Over the past two years, companies big and small have struggled with the new reality of hybrid working. Even now as we return to the office, speculation on the future role the office will play continues to dominate conversations around the watercooler, and around the globe. As organizations reenter the workplace in full force, we wanted to reflect on how the workplace can be enhanced to match the needs of employees and the new realities of the latest hybrid working trends.
In April 2021, we did exactly that. To better understand the global reaction to hybrid working, we assembled a diverse panel of experts to discuss their unique approaches. The conversation ranged from how they initially adjusted to the pandemic, to their biggest learnings of the past two years, and how they approach the office moving forward. Because the world is changing fast, we’re looking back at the last Mapiq Talks session we had in April and sharing some of the key insights that you can also use to enhance your own workspace.
An expert approach to hybrid working
As we strive to understand the impact that the pandemic will have on the future of hybrid work, we were lucky to get in touch with a panel of passionate individuals who were open to sharing their experiences managing offices around the world. These experts included:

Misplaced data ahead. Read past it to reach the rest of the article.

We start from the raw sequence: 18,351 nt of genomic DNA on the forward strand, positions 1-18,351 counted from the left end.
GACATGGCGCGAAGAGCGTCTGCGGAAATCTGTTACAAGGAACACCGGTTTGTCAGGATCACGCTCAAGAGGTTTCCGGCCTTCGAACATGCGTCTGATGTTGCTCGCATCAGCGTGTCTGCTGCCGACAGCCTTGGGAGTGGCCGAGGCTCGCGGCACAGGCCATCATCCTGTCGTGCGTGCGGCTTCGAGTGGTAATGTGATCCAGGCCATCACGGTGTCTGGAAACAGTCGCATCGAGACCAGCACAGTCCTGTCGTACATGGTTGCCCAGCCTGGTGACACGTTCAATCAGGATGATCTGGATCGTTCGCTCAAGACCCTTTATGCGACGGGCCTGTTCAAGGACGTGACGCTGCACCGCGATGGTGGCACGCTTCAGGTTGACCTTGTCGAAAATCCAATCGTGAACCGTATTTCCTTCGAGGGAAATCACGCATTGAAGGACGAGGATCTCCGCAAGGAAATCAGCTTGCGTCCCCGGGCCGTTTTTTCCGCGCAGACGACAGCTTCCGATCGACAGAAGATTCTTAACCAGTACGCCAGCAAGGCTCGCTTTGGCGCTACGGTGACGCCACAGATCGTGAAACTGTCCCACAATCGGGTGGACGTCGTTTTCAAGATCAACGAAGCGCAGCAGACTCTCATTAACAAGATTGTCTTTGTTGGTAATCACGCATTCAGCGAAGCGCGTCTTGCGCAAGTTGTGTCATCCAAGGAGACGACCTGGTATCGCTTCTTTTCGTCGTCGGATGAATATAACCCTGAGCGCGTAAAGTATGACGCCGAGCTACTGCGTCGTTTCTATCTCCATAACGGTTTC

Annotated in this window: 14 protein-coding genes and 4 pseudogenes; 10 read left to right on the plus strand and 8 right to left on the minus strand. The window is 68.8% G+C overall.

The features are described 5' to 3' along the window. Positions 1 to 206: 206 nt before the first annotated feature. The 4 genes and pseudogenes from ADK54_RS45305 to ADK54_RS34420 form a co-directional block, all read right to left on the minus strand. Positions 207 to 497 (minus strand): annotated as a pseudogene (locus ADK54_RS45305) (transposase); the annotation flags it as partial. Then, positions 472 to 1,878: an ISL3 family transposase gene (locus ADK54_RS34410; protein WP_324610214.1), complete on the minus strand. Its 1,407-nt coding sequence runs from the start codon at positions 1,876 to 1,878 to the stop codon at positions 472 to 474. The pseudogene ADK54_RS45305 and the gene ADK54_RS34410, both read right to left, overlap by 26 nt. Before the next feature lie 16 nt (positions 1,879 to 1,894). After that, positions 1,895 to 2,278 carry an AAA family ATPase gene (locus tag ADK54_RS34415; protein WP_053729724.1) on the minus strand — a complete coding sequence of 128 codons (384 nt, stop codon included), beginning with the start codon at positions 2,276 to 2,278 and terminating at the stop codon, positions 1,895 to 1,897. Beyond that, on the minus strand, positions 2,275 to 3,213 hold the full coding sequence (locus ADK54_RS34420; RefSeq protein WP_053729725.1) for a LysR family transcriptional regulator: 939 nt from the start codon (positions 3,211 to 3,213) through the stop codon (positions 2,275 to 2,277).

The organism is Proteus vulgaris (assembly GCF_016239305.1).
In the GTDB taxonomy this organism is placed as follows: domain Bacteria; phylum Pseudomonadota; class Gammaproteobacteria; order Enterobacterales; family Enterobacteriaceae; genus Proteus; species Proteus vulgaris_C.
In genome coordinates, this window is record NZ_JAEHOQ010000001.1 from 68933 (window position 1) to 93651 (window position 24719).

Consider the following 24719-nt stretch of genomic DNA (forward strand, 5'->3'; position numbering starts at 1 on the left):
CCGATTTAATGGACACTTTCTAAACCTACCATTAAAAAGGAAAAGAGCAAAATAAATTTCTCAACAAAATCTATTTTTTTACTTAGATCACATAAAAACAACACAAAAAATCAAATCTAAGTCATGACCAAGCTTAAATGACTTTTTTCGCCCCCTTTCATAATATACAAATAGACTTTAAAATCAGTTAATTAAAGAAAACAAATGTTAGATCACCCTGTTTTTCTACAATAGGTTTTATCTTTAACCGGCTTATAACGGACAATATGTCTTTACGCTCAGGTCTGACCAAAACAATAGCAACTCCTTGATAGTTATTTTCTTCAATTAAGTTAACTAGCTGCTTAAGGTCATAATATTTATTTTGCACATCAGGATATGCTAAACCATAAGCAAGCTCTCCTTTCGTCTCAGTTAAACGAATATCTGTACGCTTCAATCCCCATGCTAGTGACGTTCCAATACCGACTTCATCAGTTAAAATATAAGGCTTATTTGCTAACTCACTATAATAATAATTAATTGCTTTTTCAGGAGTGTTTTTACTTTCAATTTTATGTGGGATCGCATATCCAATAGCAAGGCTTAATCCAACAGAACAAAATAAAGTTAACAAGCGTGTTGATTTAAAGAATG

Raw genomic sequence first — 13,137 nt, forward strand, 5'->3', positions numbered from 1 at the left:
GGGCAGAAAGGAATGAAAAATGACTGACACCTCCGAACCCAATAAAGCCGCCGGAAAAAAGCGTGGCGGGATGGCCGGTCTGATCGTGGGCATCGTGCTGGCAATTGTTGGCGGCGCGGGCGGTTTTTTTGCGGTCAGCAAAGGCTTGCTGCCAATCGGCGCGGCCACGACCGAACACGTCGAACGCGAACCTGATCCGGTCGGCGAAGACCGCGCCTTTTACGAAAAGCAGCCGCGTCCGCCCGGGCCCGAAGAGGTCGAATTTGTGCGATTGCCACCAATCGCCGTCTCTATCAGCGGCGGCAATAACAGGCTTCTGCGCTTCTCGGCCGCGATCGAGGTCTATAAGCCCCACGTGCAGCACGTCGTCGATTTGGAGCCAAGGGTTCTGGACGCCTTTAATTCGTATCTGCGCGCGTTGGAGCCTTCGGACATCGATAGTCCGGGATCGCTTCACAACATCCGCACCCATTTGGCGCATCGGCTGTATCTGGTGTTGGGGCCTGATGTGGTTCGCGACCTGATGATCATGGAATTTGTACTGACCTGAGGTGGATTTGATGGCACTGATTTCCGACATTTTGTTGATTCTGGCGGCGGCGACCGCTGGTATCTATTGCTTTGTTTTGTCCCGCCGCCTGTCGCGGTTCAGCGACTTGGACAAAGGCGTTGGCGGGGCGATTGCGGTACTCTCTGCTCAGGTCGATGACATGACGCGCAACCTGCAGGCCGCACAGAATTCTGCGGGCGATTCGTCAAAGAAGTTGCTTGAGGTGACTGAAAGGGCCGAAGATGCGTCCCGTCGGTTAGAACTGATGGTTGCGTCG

- Maaike Roseboom, Global Director of Real Estate & Workplace Experience, Liberty Global
- Yannick Kok, Smart Office Advisor, Mapiq
- Sander van Lier, Manager Projects & Workplace management, PVH
- Olivier Dubuisson, Head of People Experience, Novartis
- William Wardle, Director of Intelligent Workspace, NTT Ltd.
- Timothy Ahrensbach, Head of Workplace Experience, LEGO
- Jeroen Heunen, Corporate Real Estate Manager, PWC
During our discussion, the representatives shared the highs and lows of their experiences with hybrid working, employee engagement, and office technology integration over the past year.
Here are five takeaways on how to upgrade your own workplace strategy:
1. Listen to your employees
While data can be key to improving the workplace, it won’t guarantee employee happiness—for that, you need to listen to the wants of your employees. Regardless of whether you renovate your office, or recalibrate your meeting rooms to cater to hybrid meetings, employees will be driven by their own desires to work where they are most comfortable and productive. Try to understand why and how your employees work from home. As Oliver Dubuisson from Novartis put it “We can’t dictate how people reach their peak performance and therefore can’t be telling them where to work from—that’s the employee’s decision as an individual and as a member of a team.”